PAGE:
The Clio’s power comes from a turbocharged 1.6-litre petrol engine developing 197bhp. The important figures look good on paper – the 0-62mph dash takes 6.7 sec and the car won’t top out until 143mph. However, the car doesn’t actually feel as fast as that. The combination of low-end turbo lag and a gearbox that’s reticent to change down means that when you bury the throttle, you’ll often wait for the fireworks, which never arrive. The Trophy model has 217bhp, and crucially, more torque, which arrives earlier in the rev range. It feels seriously punchy, and gives the Clio RS the bite it deserved from the start. The engine has a pleasantly fruity exhaust note, though, and if you choose the version with the R-Link system, you can download an app that lets you pipe in the sound of other performance cars. It’s unashamedly a gimmick, but it’s still quite cool.
The Renaultsport Clio will cost you about the same amount to buy as a Peugeot 208 GTI, but both these cars are considerably more expensive than their other key rival, the Ford Fiesta ST. And, even if you haggle your head off at your local Renault dealership, you won’t get anything like the discount you’ll get on the Ford. Sure, the Renault’s resale values will probably be stronger, but the Ford’s lower price should more than offset that. What’s more, the Renault can’t match the fuel economy of its main rivals, returning just 44mpg to their 48mpg. The Clio has a higher CO2 output than the others, too. Those are the official figures though, and in reality, because the gearbox has an auto mode, you're less likely to wring it out as often as you will in the Fiesta, and regular runs of 40mpg are perfectly achievable in the Clio. The Trophy model will be tempting for buyers looking for more excitement, but it's seriously expensive, and costs the same as an entry-level Focus ST, never mind the smaller Fiesta.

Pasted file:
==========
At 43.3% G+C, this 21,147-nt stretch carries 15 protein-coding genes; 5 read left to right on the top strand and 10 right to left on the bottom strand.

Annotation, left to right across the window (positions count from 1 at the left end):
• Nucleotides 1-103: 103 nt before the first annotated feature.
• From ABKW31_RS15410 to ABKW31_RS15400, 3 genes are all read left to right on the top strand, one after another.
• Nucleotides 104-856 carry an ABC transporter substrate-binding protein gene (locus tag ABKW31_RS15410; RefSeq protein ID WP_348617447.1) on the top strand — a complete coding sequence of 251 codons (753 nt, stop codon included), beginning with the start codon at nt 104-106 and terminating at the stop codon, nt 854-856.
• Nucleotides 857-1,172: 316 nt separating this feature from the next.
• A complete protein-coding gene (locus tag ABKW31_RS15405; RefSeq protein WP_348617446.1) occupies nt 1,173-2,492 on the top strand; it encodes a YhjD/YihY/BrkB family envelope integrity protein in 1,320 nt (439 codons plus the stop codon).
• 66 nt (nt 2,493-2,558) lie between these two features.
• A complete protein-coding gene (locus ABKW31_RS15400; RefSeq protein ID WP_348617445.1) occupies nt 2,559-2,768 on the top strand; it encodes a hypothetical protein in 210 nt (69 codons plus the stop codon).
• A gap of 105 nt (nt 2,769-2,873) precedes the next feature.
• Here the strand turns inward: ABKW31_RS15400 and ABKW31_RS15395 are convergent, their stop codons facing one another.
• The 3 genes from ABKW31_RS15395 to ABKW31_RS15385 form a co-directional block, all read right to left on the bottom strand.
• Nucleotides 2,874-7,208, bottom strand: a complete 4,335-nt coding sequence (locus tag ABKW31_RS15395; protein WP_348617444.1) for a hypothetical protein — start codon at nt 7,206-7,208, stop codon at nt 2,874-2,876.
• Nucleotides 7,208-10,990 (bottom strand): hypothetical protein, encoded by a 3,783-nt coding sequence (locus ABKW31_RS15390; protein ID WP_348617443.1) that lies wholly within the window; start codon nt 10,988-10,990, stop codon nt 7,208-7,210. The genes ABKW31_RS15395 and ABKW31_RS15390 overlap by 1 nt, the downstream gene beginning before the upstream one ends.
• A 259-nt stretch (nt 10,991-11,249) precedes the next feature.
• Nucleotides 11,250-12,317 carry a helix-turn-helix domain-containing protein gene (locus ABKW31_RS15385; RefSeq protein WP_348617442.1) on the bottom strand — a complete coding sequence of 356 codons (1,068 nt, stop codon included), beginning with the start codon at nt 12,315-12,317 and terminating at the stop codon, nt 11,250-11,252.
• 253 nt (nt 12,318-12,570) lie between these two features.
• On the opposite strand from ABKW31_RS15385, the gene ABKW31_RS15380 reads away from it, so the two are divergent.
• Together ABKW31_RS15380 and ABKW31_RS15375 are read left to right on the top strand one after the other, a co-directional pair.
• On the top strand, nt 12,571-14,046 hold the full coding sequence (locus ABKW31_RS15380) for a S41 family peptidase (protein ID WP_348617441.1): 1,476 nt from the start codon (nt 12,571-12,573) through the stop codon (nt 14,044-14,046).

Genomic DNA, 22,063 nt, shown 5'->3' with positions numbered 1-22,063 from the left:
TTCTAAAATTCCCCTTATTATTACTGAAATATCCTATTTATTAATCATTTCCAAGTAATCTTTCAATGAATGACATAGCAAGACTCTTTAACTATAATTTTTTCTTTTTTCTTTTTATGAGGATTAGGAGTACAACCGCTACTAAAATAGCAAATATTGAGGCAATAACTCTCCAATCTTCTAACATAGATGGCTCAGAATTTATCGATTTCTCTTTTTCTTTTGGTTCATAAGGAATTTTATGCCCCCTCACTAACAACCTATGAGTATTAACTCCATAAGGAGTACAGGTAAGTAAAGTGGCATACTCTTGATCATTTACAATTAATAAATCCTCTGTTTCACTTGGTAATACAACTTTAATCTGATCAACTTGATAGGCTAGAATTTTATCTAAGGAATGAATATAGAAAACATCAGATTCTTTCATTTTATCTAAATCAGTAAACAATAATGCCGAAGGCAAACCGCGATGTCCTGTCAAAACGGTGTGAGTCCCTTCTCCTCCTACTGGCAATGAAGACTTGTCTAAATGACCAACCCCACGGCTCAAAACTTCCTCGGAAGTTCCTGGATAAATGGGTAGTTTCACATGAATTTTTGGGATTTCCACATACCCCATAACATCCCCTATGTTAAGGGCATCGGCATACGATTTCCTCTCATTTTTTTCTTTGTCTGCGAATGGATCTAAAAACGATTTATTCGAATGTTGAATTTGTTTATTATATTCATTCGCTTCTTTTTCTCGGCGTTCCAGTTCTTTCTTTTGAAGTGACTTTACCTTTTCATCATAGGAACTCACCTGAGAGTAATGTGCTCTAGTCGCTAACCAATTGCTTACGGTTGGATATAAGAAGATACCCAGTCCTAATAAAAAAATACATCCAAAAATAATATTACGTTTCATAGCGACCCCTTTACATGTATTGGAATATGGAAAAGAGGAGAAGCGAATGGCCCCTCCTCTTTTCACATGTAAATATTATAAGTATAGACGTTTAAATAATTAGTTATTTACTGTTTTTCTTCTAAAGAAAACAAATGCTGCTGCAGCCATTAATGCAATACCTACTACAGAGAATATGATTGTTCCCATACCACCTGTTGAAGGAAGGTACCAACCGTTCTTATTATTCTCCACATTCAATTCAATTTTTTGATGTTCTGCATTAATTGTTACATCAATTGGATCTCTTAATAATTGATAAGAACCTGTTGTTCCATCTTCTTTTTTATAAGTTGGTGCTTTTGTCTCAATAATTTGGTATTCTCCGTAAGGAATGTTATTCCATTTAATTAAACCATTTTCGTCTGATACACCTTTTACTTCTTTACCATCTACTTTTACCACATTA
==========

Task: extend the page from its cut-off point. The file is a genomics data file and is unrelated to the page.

We haven’t seen any specific reliability data for the Renaultsport yet, but if it’s anything like the regular Clio (which it probably will be), you can expect a very middle-of-the-road performance. The Clio has an average overall score in Warranty Direct’s Reliability Index, and Renault sits pretty much bang in the middle of the manufacturer standings. The Clio’s warranty is pretty good, though, providing an above-average four years of cover that includes servicing and roadside assistance. Consumables like tyres, brakes and oil will all be used up at a higher rate than on the standard car though - so be sure to factor them into the overall ownership cost when doing your sums.
Both versions of the Renaultsport come with the same safety measures as the regular Clio, including six airbags and traction and stability controls. What’s more, the regular Clio earned a five-star rating in Euro NCAP crash tests, and achieved one of the highest overall scores in the supermini class.
The standard version of the Renaultsport comes with all the kit you really need, including alloy wheels, all the styling goodies, daytime running lights, air-con, electric front windows, Bluetooth, cruise control and navigation. Lux versions add climate control and powered rear windows, along with the desirable R-Link connected infotainment system. These bits are nice to have, but the upgrade is a costly one.
If you want your hot hatch to look the business and be well equipped, the Renaultpsort Clio is a cracking choice. However, if you want your hot hatch to be as thrilling to drive as it can be, then this car is probably not the car for you. It won’t come cheap, either. Having said all that, the Trophy model is one of the most focused, grippy, and downright fast hot hatches of this size - so as long as you don't mind the punishing ride, it's a fine option for track day enthusiasts,